- Laura Loomer vows to harass Dem lawmakers if she wins congressional seat.
- QAnon grifters making big money.
- Portlanders worry about Proud Boys rally.
- No Flat-Earth yoga for MAGA conference.
Since getting the boot from Twitter last fall, anti-Muslim activist Laura Loomer has tried various schemes to get her account back, including chaining herself to Twitter HQ and making a late night visit to Twitter CEO Jack Dorsey’s house.
Now that those methods failed, Loomer is doing the obvious next thing: running for Congress.
Loomer launched her bid against Rep. Lois Frankel (D-FL) late last Friday, saying she was running because Frankel hadn’t helped her get her Twitter account back.
Loomer’s motivations for kicking off a longshot bid in a heavily Democratic district became even clearer in a fundraising email she sent out this week. In a grandiose letter to her fans, Loomer imagines using her congressional bid to get back on Twitter — and, once she wins, using her position to harass Democrats in Congress’s members-only elevators.
Under Loomer’s 4D-chess legal theory, you see, Twitter and Facebook can’t ban you if you’re running for office.
“I can’t wait to see the reactions of Mark Zuckerberg and Jack Dorsey as they have to reinstate a ‘dangerous individual’ to their platforms,” Loomer writes. “I can’t help but laugh as I think about it.”
Incidentally, far-right activists in the United Kingdom had the same theory earlier this year, and turned out to be extremely wrong. Twitter-banned right-wing characters Tommy Robinson and “Sargon of Akkad” ran for office, with their fans convinced that Twitter would have to give them their accounts back. In the end, that didn’t happen.
Even if she doesn’t get her account back, though, Loomer has big plans for Congress. She claims she’d use her congressional privileges to confront Democratic members of Congress on-camera, in the process she’s dubbed “loomering.”
“When I win, I plan on being the same Laura Loomer but with a Congressional hall pass,” Loomer writes. “Democrat members will have to create a ‘Loomer Alert’ system to avoid me!
“You can probably see me now entering the members-only elevator with AOC . . . and my cell phone. As a citizen, I’d get arrested. But with that gold ‘member’ lapel pin, they can’t stop me!”
Incredibly, Loomer has already been endorsed by one member of Congress, fringey Rep. Paul Gosar (R-AZ).
But Loomer, who has called for American Muslims to be banned from holding office or working in law enforcement, may be too extreme for even some on the right — Fox & Friends co-host Pete Hegseth sent a tweet urging his fans to donate to Loomer’s campaign, but later deleted it.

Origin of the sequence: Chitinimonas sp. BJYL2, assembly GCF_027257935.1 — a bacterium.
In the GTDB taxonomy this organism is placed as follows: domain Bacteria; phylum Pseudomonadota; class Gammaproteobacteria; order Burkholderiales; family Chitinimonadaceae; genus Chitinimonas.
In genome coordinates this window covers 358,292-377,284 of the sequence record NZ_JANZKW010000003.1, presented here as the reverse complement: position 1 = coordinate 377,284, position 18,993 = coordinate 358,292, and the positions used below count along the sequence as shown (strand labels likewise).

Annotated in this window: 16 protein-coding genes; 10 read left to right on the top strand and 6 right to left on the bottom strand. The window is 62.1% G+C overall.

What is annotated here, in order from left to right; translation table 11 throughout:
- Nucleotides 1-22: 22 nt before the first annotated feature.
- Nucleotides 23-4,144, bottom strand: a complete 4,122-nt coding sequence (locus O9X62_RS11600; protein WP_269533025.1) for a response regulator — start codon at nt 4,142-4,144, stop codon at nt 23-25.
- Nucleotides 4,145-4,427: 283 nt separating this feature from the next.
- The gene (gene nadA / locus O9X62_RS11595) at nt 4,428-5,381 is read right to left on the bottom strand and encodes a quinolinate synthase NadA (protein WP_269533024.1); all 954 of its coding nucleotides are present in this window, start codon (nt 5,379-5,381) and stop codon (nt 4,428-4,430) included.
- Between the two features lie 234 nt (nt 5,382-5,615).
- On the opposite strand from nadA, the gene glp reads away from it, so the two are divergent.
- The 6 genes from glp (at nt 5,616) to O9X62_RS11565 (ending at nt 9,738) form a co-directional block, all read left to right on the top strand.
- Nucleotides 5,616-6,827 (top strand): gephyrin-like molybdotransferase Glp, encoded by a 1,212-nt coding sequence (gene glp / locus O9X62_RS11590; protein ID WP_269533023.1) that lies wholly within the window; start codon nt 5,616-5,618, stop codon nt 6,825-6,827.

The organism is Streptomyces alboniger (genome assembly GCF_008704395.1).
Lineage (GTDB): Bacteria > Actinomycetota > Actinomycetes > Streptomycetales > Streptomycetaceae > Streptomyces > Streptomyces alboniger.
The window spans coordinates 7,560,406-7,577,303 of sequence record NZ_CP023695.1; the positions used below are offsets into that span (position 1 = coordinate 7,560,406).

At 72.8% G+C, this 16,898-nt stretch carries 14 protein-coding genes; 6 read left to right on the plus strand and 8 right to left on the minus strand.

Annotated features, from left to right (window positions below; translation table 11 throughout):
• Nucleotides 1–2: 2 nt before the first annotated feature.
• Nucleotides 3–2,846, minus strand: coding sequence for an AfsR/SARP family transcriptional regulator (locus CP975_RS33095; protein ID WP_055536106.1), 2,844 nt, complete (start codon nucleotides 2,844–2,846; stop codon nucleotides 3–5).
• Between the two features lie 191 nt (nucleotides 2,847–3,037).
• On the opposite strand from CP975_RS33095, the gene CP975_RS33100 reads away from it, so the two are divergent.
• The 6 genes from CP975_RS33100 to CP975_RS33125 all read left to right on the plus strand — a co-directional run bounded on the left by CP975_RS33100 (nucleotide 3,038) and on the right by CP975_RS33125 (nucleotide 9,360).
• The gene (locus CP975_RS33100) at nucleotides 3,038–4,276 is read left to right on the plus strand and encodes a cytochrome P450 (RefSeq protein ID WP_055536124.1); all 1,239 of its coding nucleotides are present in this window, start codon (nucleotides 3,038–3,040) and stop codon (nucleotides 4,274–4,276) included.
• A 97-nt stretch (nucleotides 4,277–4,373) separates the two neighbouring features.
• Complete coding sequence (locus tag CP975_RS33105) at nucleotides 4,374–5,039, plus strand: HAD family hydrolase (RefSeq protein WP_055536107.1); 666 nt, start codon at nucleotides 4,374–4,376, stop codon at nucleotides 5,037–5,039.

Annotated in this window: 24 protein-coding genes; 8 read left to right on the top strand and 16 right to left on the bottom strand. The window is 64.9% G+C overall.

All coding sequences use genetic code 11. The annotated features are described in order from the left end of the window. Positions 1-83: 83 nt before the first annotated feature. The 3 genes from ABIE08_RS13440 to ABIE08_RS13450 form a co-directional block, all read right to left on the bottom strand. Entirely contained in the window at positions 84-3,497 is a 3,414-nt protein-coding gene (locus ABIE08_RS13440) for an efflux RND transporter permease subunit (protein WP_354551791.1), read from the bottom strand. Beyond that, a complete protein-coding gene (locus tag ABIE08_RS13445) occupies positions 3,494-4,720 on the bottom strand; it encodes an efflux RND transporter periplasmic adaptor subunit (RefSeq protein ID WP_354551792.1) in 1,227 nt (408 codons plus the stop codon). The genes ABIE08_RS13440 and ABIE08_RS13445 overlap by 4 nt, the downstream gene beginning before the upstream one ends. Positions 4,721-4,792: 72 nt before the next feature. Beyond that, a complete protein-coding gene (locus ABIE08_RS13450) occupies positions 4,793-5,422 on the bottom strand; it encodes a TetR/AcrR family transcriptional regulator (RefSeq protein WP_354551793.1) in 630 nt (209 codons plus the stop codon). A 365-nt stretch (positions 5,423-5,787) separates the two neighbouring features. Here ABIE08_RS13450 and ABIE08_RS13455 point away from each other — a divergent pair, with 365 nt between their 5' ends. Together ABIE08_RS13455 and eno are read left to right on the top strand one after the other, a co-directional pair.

On Thursday, Loomer urged her fans to tune into her appearance with conservative Florida talk show host Joyce Kaufman. Instead of praising Loomer, though, Kaufman begged her to drop out of the race.
“This would not be what I think you are the most-valuable-player in,” Kaufman said.
Portland residents and police are warned about the potential for violence at two duelling political rallies on August 17, including one hosted by a Proud Boy and former InfoWars reporter.
Sad news about yoga at this year’s ultimate MAGA event.
Last week’s Right Richter covered October’s American Priority Conference, where former White House press secretary Sarah Huckabee Sanders was set to appear at the same event as Flat Earth yoga teacher David “Avocado” Wolfe. I took the presence of Wolfe, who opposes vaccines and believes mushrooms came to the world from space, at an otherwise run-of-the-mill Trump conference as a sign of how much the internet fringe is bleeding into regular Trumpworld.
Some people are making serious money pushing QAnon. In the latest example of how to profit from a ludicrous, dangerous conspiracy theory, a mysterious QAnon blogger recently pulled in six-figures from selling a book explaining all of the QAnon “clues.”
Anonymous QAnon blogger “Neon Revolt” is one of the conspiracy theory’s most prominent boosters, known for lengthy, indecipherable threads that are a lot even by the standards of QAnon-world.
Earlier this year, Neon Revolt asked their fans to contribute to an Indiegogo crowdfunding page for the creation of Revolution Q, another book promoting QAnon. Neon Revolt initially wanted $25,000 in donations, with the book costing a whopping $25 a copy.
That sounds like a lot of money for a book summarizing QAnon posts and other assorted message board nonsense. But the fundraising has been staggeringly successful — the anonymous blogger has raked in $158,610, making more than six times the initial fundraising goal for the book.
It’s an eye-popping total for a book about a completely fake internet theory, and a good reminder that it doesn’t appear the money train will end anytime soon.
After all, the theory got a boost from the Trump campaign itself this week with a new campaign ad that prominently featured QAnon signs. It was not clear whether this was intentional, but for Q believers it’s all part of the plan.
This post originally appeared in Right Richter, a newsletter by Will Sommer. Subscribe now to see what's happening in right-wing media from the safety of your inbox.